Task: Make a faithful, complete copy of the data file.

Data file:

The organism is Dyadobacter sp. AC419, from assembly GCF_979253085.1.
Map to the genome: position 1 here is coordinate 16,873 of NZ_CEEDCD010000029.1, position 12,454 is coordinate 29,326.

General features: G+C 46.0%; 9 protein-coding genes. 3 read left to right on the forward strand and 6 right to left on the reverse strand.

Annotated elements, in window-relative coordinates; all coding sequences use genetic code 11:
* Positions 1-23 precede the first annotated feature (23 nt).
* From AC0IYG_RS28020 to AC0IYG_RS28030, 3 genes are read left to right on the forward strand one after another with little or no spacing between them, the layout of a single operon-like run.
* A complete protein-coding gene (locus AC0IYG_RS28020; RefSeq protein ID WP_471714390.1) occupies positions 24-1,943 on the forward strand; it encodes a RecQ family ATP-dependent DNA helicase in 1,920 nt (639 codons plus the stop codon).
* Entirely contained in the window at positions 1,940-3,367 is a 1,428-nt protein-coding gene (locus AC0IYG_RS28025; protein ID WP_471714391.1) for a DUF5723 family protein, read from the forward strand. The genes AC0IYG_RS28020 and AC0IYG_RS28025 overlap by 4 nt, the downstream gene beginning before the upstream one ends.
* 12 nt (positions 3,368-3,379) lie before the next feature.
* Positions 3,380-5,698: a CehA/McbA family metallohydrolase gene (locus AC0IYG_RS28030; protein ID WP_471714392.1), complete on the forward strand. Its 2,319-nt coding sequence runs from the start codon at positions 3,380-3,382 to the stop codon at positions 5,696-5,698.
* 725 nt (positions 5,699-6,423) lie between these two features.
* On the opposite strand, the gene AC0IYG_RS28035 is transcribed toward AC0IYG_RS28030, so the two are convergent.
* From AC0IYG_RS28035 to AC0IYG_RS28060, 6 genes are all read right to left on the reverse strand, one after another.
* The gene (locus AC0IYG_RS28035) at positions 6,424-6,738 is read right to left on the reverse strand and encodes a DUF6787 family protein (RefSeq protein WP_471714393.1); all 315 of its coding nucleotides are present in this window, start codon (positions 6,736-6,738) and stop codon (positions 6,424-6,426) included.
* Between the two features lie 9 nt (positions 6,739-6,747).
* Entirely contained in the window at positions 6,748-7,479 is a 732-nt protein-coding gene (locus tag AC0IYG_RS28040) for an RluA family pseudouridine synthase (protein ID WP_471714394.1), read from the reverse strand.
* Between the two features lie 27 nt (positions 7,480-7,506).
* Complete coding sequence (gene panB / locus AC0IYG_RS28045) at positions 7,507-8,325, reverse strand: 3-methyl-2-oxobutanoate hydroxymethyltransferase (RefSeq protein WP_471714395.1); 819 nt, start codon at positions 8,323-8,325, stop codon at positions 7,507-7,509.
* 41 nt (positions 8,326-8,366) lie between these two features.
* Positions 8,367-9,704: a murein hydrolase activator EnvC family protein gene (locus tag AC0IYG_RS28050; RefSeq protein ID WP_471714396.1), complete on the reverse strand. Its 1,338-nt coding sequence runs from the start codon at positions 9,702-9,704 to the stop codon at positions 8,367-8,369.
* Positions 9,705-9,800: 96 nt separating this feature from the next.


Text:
The organism is Dyadobacter sp. AC419, from assembly GCF_979253085.1.
Map to the genome: position 1 here is coordinate 16,873 of NZ_CEEDCD010000029.1, position 12,454 is coordinate 29,326.

General features: G+C 46.0%; 9 protein-coding genes. 3 read left to right on the forward strand and 6 right to left on the reverse strand.

Annotated elements, in window-relative coordinates; all coding sequences use genetic code 11:
* Positions 1-23 precede the first annotated feature (23 nt).
* From AC0IYG_RS28020 to AC0IYG_RS28030, 3 genes are read left to right on the forward strand one after another with little or no spacing between them, the layout of a single operon-like run.
* A complete protein-coding gene (locus AC0IYG_RS28020; RefSeq protein ID WP_471714390.1) occupies positions 24-1,943 on the forward strand; it encodes a RecQ family ATP-dependent DNA helicase in 1,920 nt (639 codons plus the stop codon).
* Entirely contained in the window at positions 1,940-3,367 is a 1,428-nt protein-coding gene (locus AC0IYG_RS28025; protein ID WP_471714391.1) for a DUF5723 family protein, read from the forward strand. The genes AC0IYG_RS28020 and AC0IYG_RS28025 overlap by 4 nt, the downstream gene beginning before the upstream one ends.
* 12 nt (positions 3,368-3,379) lie before the next feature.
* Positions 3,380-5,698: a CehA/McbA family metallohydrolase gene (locus AC0IYG_RS28030; protein ID WP_471714392.1), complete on the forward strand. Its 2,319-nt coding sequence runs from the start codon at positions 3,380-3,382 to the stop codon at positions 5,696-5,698.
* 725 nt (positions 5,699-6,423) lie between these two features.
* On the opposite strand, the gene AC0IYG_RS28035 is transcribed toward AC0IYG_RS28030, so the two are convergent.
* From AC0IYG_RS28035 to AC0IYG_RS28060, 6 genes are all read right to left on the reverse strand, one after another.
* The gene (locus AC0IYG_RS28035) at positions 6,424-6,738 is read right to left on the reverse strand and encodes a DUF6787 family protein (RefSeq protein WP_471714393.1); all 315 of its coding nucleotides are present in this window, start codon (positions 6,736-6,738) and stop codon (positions 6,424-6,426) included.
* Between the two features lie 9 nt (positions 6,739-6,747).
* Entirely contained in the window at positions 6,748-7,479 is a 732-nt protein-coding gene (locus tag AC0IYG_RS28040) for an RluA family pseudouridine synthase (protein ID WP_471714394.1), read from the reverse strand.
* Between the two features lie 27 nt (positions 7,480-7,506).
* Complete coding sequence (gene panB / locus AC0IYG_RS28045) at positions 7,507-8,325, reverse strand: 3-methyl-2-oxobutanoate hydroxymethyltransferase (RefSeq protein WP_471714395.1); 819 nt, start codon at positions 8,323-8,325, stop codon at positions 7,507-7,509.
* 41 nt (positions 8,326-8,366) lie between these two features.
* Positions 8,367-9,704: a murein hydrolase activator EnvC family protein gene (locus tag AC0IYG_RS28050; RefSeq protein ID WP_471714396.1), complete on the reverse strand. Its 1,338-nt coding sequence runs from the start codon at positions 9,702-9,704 to the stop codon at positions 8,367-8,369.
* Positions 9,705-9,800: 96 nt separating this feature from the next.